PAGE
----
- Belgian drugmaker UCB intends to grow its pipeline of rare disease drugs, announcing Thursday the acquisition of Massachusetts-based Ra Pharmaceuticals for $2.1 billion.
- The all-cash deal would give UCB access to zilucoplan, a synthetic protein that regulates the complement immune system and is under investigation across multiple rare diseases, including generalized myasthenia gravis. Ra expects to have in early 2021 topline data from a Phase 3 study of zilucoplan in gMG.
- UCB has its own experimental gMG drug, rozanolixizumab, which offers the possibility of combination treatments with zilucoplan. If either or both drugs gain approval, they'll have to compete with Alexion Pharmaceuticals' blockbuster product, Soliris. Additional gMG therapies from Alexion, Catalyst Pharmaceuticals and a Netherlands biotech called Argenx are in late-stage testing.
UCB is paying a hefty premium to get its hands on zilucoplan and Ra's technology platform for making synthetic proteins. At $48 per share, the deal represents a 93% premium to the target's 30-day average stock price. Overall, the deal is valued at $2.5 billion because of Ra's cash on hand.
Yet the deal value could be a small price to pay if zilucoplan meets the expectations of sell-side analysts. Stifel forecasts close to $2 billion in peak sales across the U.S. and European Union pending the drug's approval as a gMG treatment, while Eun Yang at Jefferies predicts more than $1 billion in peak sales.
The drug would face immediate challenges, however, namely wrestling away market share from Soliris. By the end of the second quarter, Alexion executives estimated that nearly 1,200 gMG patients in the U.S. were being treated with Soliris. They noted, though, that there was plenty of room for growth, as roughly 8,000 U.S. patients have refractory disease.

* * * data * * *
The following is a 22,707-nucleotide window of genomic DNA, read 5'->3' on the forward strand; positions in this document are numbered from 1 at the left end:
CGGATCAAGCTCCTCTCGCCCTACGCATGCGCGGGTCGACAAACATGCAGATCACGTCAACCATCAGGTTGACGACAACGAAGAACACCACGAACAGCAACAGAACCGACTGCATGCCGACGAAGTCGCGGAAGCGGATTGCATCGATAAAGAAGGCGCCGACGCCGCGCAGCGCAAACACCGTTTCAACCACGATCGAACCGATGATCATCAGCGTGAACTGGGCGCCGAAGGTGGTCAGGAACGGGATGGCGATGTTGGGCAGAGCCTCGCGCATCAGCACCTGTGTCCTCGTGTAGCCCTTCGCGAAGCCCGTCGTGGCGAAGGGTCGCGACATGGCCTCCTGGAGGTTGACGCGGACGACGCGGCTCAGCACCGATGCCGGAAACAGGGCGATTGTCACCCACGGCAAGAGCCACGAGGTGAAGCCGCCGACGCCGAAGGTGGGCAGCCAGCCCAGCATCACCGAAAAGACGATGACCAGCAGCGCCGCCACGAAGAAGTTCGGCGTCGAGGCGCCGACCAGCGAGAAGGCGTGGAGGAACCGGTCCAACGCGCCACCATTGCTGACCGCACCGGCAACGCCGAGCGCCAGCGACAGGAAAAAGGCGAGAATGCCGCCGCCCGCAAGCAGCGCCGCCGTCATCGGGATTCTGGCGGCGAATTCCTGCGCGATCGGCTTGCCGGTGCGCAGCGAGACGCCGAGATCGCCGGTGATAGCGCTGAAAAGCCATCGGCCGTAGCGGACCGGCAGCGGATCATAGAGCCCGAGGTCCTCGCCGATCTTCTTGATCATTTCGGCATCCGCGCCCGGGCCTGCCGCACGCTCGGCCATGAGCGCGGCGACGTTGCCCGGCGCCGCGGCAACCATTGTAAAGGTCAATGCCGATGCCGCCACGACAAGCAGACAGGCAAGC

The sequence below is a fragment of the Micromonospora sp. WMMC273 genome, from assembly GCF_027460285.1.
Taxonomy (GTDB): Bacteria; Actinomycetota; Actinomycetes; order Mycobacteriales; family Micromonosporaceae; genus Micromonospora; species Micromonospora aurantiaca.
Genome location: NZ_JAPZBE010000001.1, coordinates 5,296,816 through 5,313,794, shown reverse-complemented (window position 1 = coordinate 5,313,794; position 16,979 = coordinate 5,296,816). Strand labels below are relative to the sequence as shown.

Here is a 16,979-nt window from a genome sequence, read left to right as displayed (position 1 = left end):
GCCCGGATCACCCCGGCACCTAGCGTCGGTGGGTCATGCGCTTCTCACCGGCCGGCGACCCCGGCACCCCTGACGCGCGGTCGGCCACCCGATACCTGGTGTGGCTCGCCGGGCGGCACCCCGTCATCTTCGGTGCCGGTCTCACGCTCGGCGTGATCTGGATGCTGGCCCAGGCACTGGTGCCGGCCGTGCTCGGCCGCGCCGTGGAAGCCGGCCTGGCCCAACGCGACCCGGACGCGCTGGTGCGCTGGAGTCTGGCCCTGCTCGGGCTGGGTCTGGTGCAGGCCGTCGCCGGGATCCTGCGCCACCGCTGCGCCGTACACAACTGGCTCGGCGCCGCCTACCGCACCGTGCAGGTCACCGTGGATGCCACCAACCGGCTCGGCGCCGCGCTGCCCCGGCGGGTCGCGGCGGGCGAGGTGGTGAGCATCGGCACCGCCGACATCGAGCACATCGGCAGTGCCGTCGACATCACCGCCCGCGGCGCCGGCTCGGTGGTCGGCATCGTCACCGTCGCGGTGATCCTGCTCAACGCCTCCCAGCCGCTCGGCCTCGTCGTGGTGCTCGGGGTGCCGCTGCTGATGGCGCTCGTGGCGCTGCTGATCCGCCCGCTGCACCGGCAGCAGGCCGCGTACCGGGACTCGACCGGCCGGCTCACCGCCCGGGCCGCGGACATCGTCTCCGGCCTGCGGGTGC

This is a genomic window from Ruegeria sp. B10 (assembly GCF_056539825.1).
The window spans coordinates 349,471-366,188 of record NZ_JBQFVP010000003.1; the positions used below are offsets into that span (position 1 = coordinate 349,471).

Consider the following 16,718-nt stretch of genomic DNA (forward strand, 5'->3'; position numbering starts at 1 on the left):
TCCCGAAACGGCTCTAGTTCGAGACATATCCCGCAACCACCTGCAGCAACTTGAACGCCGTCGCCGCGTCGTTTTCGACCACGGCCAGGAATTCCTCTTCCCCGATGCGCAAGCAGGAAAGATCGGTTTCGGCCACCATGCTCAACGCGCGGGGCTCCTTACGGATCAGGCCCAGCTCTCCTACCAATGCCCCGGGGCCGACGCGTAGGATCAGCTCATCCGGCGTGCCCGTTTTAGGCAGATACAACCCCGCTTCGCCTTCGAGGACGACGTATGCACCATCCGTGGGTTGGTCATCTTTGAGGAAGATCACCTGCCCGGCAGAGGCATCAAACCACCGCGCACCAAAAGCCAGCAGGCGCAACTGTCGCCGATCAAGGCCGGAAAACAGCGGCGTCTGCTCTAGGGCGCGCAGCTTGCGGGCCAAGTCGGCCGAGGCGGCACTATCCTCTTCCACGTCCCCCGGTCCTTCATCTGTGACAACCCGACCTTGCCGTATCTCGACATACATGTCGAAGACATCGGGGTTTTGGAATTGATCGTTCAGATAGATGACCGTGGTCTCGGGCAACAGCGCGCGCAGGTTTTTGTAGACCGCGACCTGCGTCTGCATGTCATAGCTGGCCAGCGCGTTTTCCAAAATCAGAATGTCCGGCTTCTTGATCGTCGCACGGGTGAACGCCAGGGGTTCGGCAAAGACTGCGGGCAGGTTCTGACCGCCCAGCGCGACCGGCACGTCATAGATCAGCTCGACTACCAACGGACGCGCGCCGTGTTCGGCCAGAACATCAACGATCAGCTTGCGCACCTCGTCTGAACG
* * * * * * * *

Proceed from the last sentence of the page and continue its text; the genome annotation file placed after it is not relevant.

Competition could extend beyond Soliris too. Alexion is looking to secure additional gMG approvals for its Soliris follow-on drug, Ultomiris (ravulizumab), as well as a pipeline asset dubbed ALXN1830. Meanwhile, Argenx and Catalyst anticipate late-stage data for their respective drugs coming in over the next few years.
UCB highlighted how zilucoplan could also be useful outside of gMG, in diseases such as immune-mediated necrotizing myopathy and amyotrophic lateral sclerosis, or ALS. Last month, the Healey Center at Massachusetts General Hospital selected the drug along with four others for a first-of-its-kind ALS platform trial.
For UCB, the Ra acquisition fits into the "Accelerate and Expand" phase of its 10-year plan to shape the company into a leader in several disease categories. Thus far, UCB's focus has been immunology and neurology drugs, with executives signaling that there could be six product launches in the next five years.
At the top of the year, UCB forecasted 2019 revenue of 4.6 billion to 4.7 billion euros. The company noted in an Oct. 10 statement that while the Ra deal wouldn't impact that guidance, it would be dilutive to UCB’s mid-term earnings level and push back by a year its long-term EBITDA to revenue goal.